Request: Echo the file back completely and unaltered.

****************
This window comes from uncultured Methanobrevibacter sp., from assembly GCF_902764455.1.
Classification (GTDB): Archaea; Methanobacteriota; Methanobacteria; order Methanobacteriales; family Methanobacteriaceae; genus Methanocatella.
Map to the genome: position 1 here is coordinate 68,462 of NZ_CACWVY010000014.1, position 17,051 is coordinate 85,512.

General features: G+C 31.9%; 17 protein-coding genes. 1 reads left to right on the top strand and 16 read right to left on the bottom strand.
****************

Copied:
This window comes from uncultured Methanobrevibacter sp., from assembly GCF_902764455.1.
Classification (GTDB): Archaea; Methanobacteriota; Methanobacteria; order Methanobacteriales; family Methanobacteriaceae; genus Methanocatella.
Map to the genome: position 1 here is coordinate 68,462 of NZ_CACWVY010000014.1, position 17,051 is coordinate 85,512.

General features: G+C 31.9%; 17 protein-coding genes. 1 reads left to right on the top strand and 16 read right to left on the bottom strand.